When the travel companion finished his story, there was little other conversation between him, Wilberforce and Soames.

Soames and Wilberforce spent the remainder of the flight discussing minor matters. It was a pleasant and otherwise uneventful flight.

When Soames and Wilberforce landed in Sydney they went straight to their hotel, checked in and proceeded to their respective hotel rooms. Once settled in his room, Soames commenced preparation for the trial the next day.

The Trial - Day 1
At the end of the first day of the trial, Soames reflected upon its progress. All things considered, the evidence proceeded as he thought it would and no one took an unsurprising approach. The Judge was somewhat more angry at his client, the mother, than he had anticipated, but not so much as to need to fundamentally revise their approach to the trial.

Soames and Wilberforce briefly returned to their respective hotel rooms after the day in Court and then met again for dinner that evening. During dinner, Soames and Wilberforce discussed the case and how the trial was progressing.

Soames: “Mr Wilberforce, I have considerable disquiet about the behaviour of the mother. Rewarding it by allowing the children to remain living with her seems an uncomfortable, perhaps even unsavoury, result.  There were many valid criticisms of the father which were canvassed today during the trial and they counted against the children living with him. However I am not sure the new man in the life of the mother is a significant improvement. He seems to be the same type of man as the father we have been criticising, only nicer.”

Wilberforce: “Nicer, for now, Soames. I expect he will become like the father in time to come.”

Soames: “That is hardly a comforting prospect for the children in this mess.”

Wilberforce: “Indeed Soames, but it is the way these cases invariably unfold.”

Soames: “In fact the more I see of him, the more I tend to not like the new male partner of our client. Happily there has been no need for him to give evidence in these proceedings.”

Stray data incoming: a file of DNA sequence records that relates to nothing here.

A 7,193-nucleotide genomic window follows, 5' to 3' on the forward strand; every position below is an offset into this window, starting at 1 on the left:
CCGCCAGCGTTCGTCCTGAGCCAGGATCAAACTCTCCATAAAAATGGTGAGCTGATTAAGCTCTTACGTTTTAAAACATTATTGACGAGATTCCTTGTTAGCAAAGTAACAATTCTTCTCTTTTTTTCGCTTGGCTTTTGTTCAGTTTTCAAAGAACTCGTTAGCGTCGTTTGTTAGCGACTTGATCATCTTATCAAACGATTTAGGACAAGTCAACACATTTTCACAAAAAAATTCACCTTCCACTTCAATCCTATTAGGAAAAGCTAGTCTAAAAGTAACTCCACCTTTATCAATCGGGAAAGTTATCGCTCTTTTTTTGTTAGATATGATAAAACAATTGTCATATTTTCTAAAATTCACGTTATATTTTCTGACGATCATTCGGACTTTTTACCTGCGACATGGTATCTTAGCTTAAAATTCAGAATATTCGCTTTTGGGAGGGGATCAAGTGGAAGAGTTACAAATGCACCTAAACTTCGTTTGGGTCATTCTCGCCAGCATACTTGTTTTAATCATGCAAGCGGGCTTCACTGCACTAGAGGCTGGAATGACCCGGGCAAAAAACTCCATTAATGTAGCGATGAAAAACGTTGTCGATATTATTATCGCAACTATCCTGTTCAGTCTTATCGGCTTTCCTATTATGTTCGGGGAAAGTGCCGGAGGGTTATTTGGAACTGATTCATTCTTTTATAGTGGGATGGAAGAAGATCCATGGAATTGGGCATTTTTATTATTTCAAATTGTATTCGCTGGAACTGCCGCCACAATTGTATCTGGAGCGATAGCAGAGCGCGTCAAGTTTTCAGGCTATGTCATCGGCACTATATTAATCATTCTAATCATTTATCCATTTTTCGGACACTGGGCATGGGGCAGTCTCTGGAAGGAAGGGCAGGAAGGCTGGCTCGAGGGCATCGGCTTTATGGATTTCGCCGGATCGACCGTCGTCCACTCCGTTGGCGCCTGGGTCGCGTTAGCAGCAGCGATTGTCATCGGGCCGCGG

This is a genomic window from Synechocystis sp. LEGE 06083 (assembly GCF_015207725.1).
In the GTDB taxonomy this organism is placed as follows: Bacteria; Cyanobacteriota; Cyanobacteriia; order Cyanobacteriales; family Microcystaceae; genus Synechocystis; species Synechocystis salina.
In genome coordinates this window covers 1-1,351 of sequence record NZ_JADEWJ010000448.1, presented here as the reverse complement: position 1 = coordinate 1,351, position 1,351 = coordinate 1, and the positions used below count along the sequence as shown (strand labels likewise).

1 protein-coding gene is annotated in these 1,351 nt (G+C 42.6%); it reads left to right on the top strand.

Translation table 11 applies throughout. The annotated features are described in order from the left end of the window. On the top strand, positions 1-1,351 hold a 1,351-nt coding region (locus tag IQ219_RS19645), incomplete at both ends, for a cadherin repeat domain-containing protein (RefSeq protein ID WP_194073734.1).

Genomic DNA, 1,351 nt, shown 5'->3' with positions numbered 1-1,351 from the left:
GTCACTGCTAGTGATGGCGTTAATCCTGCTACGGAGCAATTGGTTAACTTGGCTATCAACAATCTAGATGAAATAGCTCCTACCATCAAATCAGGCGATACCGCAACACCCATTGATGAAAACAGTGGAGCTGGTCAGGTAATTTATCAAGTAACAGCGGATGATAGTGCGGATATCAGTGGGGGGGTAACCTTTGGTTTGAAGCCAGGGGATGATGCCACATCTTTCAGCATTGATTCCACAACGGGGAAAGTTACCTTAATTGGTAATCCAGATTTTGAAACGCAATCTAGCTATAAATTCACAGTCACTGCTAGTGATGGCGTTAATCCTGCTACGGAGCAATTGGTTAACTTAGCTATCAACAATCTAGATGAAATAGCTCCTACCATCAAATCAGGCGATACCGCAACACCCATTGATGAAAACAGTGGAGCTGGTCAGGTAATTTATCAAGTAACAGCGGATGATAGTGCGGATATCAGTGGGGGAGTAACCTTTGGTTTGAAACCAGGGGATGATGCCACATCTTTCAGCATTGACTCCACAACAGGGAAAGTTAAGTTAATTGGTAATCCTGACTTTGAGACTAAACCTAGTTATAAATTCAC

Wilberforce: “He has also failed to ingratiate himself with me and I have spent considerably more time with him than you have done.”

Soames: “Some of the bad behaviour of the mother seems to have been stemmed since meeting this chap. She has remained living in Rockhampton and the children are now settled in Rockhampton, attending school and doing well. Perhaps he has some redeeming features.”

Wilberforce: “If the new man is responsible for that apparent stability, perhaps he does have some redeeming features.”

The dinner continued in an otherwise uneventful fashion and after about an hour both men then retired to their respective hotel rooms.

The Trial - Day 2
With all the evidence having been completed during day one (1) of the trial, all that remained on day two (2) were final submissions.

In addressing Soames during his final submissions on behalf of the mother, the Judge said, “It was common ground int the trial that the mother had facilitated very little contact between the father and children since they left the Central Coast of New South Wales. That was something to which the father referred often when presenting his case and it was something about which I often criticised the mother.”

“There was significant criticism of the mother that she was not child-focussed in her behaviour and had not been child-focussed for some time. That criticism came from the father, the Family Report writer, the Independent Children’s Lawyer and me.”